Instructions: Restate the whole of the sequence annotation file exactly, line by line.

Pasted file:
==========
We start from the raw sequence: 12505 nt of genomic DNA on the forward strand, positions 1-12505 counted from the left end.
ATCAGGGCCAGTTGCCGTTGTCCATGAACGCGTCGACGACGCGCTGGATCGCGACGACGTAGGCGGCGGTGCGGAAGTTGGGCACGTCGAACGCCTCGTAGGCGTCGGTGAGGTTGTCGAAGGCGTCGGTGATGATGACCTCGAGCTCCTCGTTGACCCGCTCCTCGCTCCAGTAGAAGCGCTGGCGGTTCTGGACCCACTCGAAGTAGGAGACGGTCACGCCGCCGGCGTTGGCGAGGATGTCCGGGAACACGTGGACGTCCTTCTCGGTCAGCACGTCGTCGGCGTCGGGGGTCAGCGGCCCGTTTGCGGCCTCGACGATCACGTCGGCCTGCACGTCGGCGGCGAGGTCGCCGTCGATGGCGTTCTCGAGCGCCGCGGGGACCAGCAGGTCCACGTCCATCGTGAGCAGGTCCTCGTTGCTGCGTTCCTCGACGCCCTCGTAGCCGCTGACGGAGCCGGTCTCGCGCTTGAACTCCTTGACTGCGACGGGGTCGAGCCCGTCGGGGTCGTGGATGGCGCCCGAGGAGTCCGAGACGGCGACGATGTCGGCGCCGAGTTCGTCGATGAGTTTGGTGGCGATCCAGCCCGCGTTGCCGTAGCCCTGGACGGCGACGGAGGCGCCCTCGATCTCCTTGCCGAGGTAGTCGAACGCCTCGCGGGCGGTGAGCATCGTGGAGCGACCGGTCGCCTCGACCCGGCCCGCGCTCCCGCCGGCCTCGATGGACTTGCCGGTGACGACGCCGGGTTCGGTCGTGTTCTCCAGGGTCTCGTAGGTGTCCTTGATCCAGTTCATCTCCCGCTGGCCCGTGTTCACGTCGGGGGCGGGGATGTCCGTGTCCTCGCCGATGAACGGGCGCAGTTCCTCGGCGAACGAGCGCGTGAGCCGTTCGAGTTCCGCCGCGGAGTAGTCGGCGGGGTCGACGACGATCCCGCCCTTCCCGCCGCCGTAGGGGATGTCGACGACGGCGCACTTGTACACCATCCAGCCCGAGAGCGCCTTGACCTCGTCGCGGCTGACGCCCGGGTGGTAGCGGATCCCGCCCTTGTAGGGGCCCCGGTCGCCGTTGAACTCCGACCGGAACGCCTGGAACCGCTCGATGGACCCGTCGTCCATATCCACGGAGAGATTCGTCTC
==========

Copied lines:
We start from the raw sequence: 12505 nt of genomic DNA on the forward strand, positions 1-12505 counted from the left end.
ATCAGGGCCAGTTGCCGTTGTCCATGAACGCGTCGACGACGCGCTGGATCGCGACGACGTAGGCGGCGGTGCGGAAGTTGGGCACGTCGAACGCCTCGTAGGCGTCGGTGAGGTTGTCGAAGGCGTCGGTGATGATGACCTCGAGCTCCTCGTTGACCCGCTCCTCGCTCCAGTAGAAGCGCTGGCGGTTCTGGACCCACTCGAAGTAGGAGACGGTCACGCCGCCGGCGTTGGCGAGGATGTCCGGGAACACGTGGACGTCCTTCTCGGTCAGCACGTCGTCGGCGTCGGGGGTCAGCGGCCCGTTTGCGGCCTCGACGATCACGTCGGCCTGCACGTCGGCGGCGAGGTCGCCGTCGATGGCGTTCTCGAGCGCCGCGGGGACCAGCAGGTCCACGTCCATCGTGAGCAGGTCCTCGTTGCTGCGTTCCTCGACGCCCTCGTAGCCGCTGACGGAGCCGGTCTCGCGCTTGAACTCCTTGACTGCGACGGGGTCGAGCCCGTCGGGGTCGTGGATGGCGCCCGAGGAGTCCGAGACGGCGACGATGTCGGCGCCGAGTTCGTCGATGAGTTTGGTGGCGATCCAGCCCGCGTTGCCGTAGCCCTGGACGGCGACGGAGGCGCCCTCGATCTCCTTGCCGAGGTAGTCGAACGCCTCGCGGGCGGTGAGCATCGTGGAGCGACCGGTCGCCTCGACCCGGCCCGCGCTCCCGCCGGCCTCGATGGACTTGCCGGTGACGACGCCGGGTTCGGTCGTGTTCTCCAGGGTCTCGTAGGTGTCCTTGATCCAGTTCATCTCCCGCTGGCCCGTGTTCACGTCGGGGGCGGGGATGTCCGTGTCCTCGCCGATGAACGGGCGCAGTTCCTCGGCGAACGAGCGCGTGAGCCGTTCGAGTTCCGCCGCGGAGTAGTCGGCGGGGTCGACGACGATCCCGCCCTTCCCGCCGCCGTAGGGGATGTCGACGACGGCGCACTTGTACACCATCCAGCCCGAGAGCGCCTTGACCTCGTCGCGGCTGACGCCCGGGTGGTAGCGGATCCCGCCCTTGTAGGGGCCCCGGTCGCCGTTGAACTCCGACCGGAACGCCTGGAACCGCTCGATGGACCCGTCGTCCATATCCACGGAGAGATTCGTCTC